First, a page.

7.5/10
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318 user 73 critic

Buffalo '66 (1998)

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After being released from prison, Billy is set to visit his parents with his wife, whom he does not actually have. This provokes Billy to act out, as he kidnaps a girl and forces her to act as his wife for the visit.

Director:

Vincent Gallo

Writers:

Vincent Gallo (original story), Vincent Gallo (screenplay) | 1 more credit »
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Popularity
4,712 ( 415)
6 wins & 11 nominations. See more awards »

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Cast

Cast overview, first billed only:
Vincent Gallo ... Billy Brown
Christina Ricci ... Layla
Ben Gazzara ... Jimmy Brown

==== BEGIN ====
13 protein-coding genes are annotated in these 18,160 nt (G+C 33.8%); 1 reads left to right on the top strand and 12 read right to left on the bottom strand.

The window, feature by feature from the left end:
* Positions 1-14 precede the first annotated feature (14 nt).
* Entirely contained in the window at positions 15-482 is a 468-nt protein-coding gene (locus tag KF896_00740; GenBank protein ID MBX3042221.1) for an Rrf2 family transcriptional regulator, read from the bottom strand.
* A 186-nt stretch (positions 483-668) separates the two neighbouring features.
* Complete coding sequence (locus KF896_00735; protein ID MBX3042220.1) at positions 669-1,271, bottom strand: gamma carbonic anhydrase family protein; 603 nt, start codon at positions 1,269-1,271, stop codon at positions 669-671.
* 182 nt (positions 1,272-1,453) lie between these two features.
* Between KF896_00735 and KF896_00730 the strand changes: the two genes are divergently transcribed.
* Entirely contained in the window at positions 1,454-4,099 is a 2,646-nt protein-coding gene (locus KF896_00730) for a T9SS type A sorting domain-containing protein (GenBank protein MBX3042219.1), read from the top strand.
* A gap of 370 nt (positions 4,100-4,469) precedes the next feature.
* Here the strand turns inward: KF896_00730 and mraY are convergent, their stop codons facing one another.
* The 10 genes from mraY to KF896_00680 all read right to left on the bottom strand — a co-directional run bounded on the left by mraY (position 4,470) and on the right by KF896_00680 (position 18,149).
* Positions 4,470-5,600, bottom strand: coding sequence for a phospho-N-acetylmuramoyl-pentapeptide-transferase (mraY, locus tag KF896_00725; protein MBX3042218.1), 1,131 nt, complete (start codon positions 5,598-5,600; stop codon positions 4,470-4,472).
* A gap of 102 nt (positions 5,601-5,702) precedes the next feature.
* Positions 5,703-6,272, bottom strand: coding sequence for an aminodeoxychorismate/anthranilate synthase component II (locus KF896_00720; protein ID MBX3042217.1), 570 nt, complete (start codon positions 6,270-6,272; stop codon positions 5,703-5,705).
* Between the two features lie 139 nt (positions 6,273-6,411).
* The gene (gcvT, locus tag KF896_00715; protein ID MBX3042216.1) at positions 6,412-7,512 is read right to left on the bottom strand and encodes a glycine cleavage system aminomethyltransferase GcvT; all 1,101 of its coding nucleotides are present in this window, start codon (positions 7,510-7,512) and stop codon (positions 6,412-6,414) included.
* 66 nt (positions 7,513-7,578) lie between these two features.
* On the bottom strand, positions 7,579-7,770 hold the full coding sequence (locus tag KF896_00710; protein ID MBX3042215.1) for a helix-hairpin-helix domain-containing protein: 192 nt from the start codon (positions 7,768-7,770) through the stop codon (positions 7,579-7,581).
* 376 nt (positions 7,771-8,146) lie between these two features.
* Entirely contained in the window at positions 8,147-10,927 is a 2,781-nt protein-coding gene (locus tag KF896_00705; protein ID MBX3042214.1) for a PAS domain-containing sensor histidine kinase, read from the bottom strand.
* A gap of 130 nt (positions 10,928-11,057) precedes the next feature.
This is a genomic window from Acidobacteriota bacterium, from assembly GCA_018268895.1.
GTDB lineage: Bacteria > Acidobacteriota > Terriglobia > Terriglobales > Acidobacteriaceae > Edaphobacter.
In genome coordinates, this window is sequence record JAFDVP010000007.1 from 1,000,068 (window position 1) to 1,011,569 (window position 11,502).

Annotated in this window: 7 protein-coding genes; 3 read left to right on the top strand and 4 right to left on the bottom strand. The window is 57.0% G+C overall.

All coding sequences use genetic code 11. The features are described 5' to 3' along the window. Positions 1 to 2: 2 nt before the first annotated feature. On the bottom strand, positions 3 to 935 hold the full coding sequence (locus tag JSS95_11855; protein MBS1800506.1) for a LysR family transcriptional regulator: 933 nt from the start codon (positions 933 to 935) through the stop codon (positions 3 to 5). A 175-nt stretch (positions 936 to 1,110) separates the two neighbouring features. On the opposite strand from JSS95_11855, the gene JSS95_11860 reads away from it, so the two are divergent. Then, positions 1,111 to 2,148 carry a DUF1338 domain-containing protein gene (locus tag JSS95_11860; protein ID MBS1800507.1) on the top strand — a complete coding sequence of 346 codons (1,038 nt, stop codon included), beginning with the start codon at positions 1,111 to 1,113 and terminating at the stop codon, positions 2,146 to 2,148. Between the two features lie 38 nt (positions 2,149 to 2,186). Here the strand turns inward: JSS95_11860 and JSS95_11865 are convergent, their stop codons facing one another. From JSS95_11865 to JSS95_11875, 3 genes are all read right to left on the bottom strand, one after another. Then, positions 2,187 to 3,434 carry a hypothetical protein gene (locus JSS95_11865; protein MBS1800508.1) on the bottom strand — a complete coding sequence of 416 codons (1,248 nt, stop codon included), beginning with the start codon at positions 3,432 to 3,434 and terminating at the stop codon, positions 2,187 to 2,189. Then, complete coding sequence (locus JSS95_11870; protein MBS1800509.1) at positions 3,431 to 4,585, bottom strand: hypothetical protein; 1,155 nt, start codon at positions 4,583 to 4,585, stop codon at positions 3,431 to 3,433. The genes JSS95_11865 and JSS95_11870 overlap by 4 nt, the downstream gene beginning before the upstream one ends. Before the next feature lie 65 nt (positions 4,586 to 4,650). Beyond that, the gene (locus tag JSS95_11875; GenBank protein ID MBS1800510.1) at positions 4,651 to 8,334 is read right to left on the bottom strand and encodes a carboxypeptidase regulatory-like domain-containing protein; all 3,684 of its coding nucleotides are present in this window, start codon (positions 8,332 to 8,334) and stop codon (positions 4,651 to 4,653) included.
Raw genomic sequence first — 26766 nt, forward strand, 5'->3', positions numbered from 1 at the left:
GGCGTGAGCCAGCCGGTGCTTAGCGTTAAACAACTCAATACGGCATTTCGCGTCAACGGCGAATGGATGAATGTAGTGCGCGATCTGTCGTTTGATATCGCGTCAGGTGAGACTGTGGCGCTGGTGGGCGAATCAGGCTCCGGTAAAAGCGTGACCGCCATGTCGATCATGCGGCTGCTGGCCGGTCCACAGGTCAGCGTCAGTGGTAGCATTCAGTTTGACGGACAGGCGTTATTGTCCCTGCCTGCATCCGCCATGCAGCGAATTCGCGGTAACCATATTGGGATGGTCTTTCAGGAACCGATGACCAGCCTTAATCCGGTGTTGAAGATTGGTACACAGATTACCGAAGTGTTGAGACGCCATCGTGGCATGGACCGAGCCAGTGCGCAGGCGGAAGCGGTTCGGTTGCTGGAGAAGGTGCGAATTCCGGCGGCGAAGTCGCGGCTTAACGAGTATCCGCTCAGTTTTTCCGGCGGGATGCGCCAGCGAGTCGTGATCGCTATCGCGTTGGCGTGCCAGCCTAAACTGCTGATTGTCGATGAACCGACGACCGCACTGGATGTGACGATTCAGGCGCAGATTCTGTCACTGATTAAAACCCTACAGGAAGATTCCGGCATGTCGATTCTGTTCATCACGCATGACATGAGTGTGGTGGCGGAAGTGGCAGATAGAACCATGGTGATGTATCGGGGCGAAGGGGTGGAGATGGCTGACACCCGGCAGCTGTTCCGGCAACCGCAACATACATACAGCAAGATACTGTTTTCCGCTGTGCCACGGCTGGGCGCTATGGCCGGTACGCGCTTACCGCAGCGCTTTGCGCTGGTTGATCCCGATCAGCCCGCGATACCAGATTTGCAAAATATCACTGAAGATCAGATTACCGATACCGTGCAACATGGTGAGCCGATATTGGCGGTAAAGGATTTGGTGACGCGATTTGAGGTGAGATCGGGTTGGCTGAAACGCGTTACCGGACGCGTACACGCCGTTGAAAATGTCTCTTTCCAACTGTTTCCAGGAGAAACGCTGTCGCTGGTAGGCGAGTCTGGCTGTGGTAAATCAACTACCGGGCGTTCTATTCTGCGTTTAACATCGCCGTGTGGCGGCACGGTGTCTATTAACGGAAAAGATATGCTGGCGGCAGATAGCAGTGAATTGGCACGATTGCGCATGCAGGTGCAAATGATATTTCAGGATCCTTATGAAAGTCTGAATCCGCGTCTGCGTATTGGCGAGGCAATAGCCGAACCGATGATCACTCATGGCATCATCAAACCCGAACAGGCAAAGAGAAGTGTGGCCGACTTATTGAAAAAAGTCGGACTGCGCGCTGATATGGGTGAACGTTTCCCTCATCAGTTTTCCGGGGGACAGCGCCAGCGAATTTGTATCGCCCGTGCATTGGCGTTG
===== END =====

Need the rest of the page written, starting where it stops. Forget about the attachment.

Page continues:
Mickey Rourke ... The Bookie
Rosanna Arquette ... Wendy Balsam
Jan-Michael Vincent ... Sonny
Anjelica Huston ... Jan Brown
Kevin Pollak ... TV Sportscaster
Alex Karras ... TV Sportscaster
John Sansone John Sansone ... Little Billy
Manny Fried Manny Fried ... The Donut Clerk
John Rummel John Rummel ... Don Shanks
Bob Wahl Bob Wahl ... Scott Woods
Penny Wolfgang Penny Wolfgang ... The Judge
Anthony Mydcarz Anthony Mydcarz ... The Motel Clerk
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Storyline

Billy is released after five years in prison. In the next moment, he kidnaps teenage student Layla and visits his parents with her, pretending she is his girlfriend and they will soon marry (and forcing her to say the same). Written by Anonymous

Plot Summary | Plot Synopsis

Taglines:

Billy Brown just got out of jail. Now he's going to serve some real time. He's going home.

Genres:

Comedy | Crime | Drama | Romance